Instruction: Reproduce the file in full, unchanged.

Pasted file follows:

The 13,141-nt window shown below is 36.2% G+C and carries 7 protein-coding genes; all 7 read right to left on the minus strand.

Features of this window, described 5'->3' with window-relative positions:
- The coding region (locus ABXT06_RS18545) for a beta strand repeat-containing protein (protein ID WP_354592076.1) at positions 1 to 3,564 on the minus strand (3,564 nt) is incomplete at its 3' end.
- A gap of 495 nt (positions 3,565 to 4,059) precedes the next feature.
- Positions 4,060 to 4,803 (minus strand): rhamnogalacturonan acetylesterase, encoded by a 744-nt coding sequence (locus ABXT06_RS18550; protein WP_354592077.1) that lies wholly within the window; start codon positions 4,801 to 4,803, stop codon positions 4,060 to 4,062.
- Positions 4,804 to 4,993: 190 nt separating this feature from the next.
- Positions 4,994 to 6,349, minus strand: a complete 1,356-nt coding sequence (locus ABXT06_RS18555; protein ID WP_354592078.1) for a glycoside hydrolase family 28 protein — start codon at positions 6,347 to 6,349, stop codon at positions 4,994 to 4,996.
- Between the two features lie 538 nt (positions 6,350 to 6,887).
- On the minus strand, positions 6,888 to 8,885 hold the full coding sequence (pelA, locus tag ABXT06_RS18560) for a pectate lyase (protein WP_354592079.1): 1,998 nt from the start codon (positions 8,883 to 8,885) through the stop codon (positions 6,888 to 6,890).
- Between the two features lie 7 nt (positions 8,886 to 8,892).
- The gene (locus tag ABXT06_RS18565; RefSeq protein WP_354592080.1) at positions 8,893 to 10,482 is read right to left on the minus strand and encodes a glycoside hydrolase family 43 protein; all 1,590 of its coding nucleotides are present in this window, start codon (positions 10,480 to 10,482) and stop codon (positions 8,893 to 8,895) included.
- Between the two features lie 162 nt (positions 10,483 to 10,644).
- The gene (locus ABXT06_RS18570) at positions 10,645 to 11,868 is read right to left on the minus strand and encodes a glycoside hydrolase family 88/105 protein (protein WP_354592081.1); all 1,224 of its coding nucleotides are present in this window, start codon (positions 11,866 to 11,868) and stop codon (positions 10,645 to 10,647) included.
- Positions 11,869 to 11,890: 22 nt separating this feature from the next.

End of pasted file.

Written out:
The 13,141-nt window shown below is 36.2% G+C and carries 7 protein-coding genes; all 7 read right to left on the minus strand.

Features of this window, described 5'->3' with window-relative positions:
- The coding region (locus ABXT06_RS18545) for a beta strand repeat-containing protein (protein ID WP_354592076.1) at positions 1 to 3,564 on the minus strand (3,564 nt) is incomplete at its 3' end.
- A gap of 495 nt (positions 3,565 to 4,059) precedes the next feature.
- Positions 4,060 to 4,803 (minus strand): rhamnogalacturonan acetylesterase, encoded by a 744-nt coding sequence (locus ABXT06_RS18550; protein WP_354592077.1) that lies wholly within the window; start codon positions 4,801 to 4,803, stop codon positions 4,060 to 4,062.
- Positions 4,804 to 4,993: 190 nt separating this feature from the next.
- Positions 4,994 to 6,349, minus strand: a complete 1,356-nt coding sequence (locus ABXT06_RS18555; protein ID WP_354592078.1) for a glycoside hydrolase family 28 protein — start codon at positions 6,347 to 6,349, stop codon at positions 4,994 to 4,996.
- Between the two features lie 538 nt (positions 6,350 to 6,887).
- On the minus strand, positions 6,888 to 8,885 hold the full coding sequence (pelA, locus tag ABXT06_RS18560) for a pectate lyase (protein WP_354592079.1): 1,998 nt from the start codon (positions 8,883 to 8,885) through the stop codon (positions 6,888 to 6,890).
- Between the two features lie 7 nt (positions 8,886 to 8,892).
- The gene (locus tag ABXT06_RS18565; RefSeq protein WP_354592080.1) at positions 8,893 to 10,482 is read right to left on the minus strand and encodes a glycoside hydrolase family 43 protein; all 1,590 of its coding nucleotides are present in this window, start codon (positions 10,480 to 10,482) and stop codon (positions 8,893 to 8,895) included.
- Between the two features lie 162 nt (positions 10,483 to 10,644).
- The gene (locus ABXT06_RS18570) at positions 10,645 to 11,868 is read right to left on the minus strand and encodes a glycoside hydrolase family 88/105 protein (protein WP_354592081.1); all 1,224 of its coding nucleotides are present in this window, start codon (positions 11,866 to 11,868) and stop codon (positions 10,645 to 10,647) included.
- Positions 11,869 to 11,890: 22 nt separating this feature from the next.